So got pretty sweet prizes, raffle prizes from companies like Wolf Tooth to Science and Sport is supporting us on a nutrition side. A Leo is helping out with some of the promotion and artwork. A bad seat. Coffee's going to be there given out nitro cold brew. So it should be a fun event. Nice. And what's the best way for people to follow what you're doing? So yeah, our website is a gravel stoke.com and then instagram and facebook, it's at gravel stoke. So pretty easy. Okay. And so for that June third, the event? Yeah, June third. So I'm hoping this week get the registration app so I don't know when you're publishing this but it'll probably be already be up there at the time.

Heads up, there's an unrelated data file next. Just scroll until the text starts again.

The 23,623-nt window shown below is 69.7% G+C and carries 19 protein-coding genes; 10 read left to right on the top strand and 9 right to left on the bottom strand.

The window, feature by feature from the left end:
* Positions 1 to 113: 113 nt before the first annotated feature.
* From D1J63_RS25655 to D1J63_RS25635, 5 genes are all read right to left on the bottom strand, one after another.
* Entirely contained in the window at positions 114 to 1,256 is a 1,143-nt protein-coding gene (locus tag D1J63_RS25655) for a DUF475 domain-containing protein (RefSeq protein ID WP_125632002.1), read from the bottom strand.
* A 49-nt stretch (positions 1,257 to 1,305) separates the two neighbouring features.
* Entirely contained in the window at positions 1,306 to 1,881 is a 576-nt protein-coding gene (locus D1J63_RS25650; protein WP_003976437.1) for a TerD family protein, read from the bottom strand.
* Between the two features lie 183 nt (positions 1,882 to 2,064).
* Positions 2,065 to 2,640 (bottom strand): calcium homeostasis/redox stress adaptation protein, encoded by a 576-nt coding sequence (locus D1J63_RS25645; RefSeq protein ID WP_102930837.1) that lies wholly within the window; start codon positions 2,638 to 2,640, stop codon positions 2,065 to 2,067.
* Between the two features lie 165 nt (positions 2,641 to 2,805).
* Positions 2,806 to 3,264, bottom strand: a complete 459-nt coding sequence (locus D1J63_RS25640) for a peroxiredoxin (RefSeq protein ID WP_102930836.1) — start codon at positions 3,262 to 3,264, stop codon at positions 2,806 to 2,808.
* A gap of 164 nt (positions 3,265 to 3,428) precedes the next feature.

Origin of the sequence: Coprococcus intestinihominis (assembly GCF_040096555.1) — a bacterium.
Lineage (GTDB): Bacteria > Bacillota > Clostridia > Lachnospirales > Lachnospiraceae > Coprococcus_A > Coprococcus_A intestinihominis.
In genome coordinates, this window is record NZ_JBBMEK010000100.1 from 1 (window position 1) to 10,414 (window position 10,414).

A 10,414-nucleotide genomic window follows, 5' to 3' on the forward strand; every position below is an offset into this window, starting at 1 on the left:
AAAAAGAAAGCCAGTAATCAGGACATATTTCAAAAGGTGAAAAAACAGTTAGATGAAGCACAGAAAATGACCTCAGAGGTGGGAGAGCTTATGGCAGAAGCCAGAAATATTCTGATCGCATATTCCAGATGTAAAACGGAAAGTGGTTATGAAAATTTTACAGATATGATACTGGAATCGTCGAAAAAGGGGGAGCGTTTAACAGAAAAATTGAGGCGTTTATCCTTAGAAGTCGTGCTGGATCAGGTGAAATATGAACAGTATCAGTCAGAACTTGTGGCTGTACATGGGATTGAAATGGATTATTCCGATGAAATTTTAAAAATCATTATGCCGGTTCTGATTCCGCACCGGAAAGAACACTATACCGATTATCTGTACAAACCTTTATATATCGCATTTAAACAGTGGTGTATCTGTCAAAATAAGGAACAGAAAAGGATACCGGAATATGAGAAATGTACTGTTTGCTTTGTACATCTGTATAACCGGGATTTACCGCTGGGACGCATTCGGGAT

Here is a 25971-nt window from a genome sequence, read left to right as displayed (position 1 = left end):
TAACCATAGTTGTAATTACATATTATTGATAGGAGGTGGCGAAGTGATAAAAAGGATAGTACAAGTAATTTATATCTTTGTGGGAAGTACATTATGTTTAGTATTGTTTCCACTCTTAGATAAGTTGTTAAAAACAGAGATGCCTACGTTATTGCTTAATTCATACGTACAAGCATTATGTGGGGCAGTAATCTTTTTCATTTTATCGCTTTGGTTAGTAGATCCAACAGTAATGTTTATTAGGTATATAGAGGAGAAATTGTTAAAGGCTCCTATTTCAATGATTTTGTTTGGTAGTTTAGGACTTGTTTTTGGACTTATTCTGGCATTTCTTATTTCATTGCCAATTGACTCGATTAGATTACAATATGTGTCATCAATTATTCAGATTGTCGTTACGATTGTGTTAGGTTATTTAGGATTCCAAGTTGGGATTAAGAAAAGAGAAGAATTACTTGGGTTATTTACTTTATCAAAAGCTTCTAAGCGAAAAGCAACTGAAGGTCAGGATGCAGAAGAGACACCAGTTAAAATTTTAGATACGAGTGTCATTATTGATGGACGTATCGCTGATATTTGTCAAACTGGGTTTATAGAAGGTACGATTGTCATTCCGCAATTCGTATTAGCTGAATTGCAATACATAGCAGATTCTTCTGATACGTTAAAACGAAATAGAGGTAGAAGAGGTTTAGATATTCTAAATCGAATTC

Great. Well I'll include a link in the show notes to that and also to your instagram and facebook and the website and uh, I appreciate you stopping by. It was great to go out and peddle hats off to you for, for those of you who don't know and I don't know how you would but for Dave road, this entire ride on a road bike and although I did try to choose some terrain that would be a little easier on him. He didn't want one hell of a job on that on one particular trail. Uh, I was really impressed that a didn't go down and be, you didn't flat. So thanks for joining us. Stop by anytime. We've got lots more miles to cover together next time you're up here.
Sweet. Yeah, I think I was gone pretty quick because I knew you were on my tail, so like that definitely is motivation to get down the mountain, so yeah, appreciate it man. Great to connect and let's do it again. Yeah, safe travels back down to San Diego. Thanks. Yeah, right on.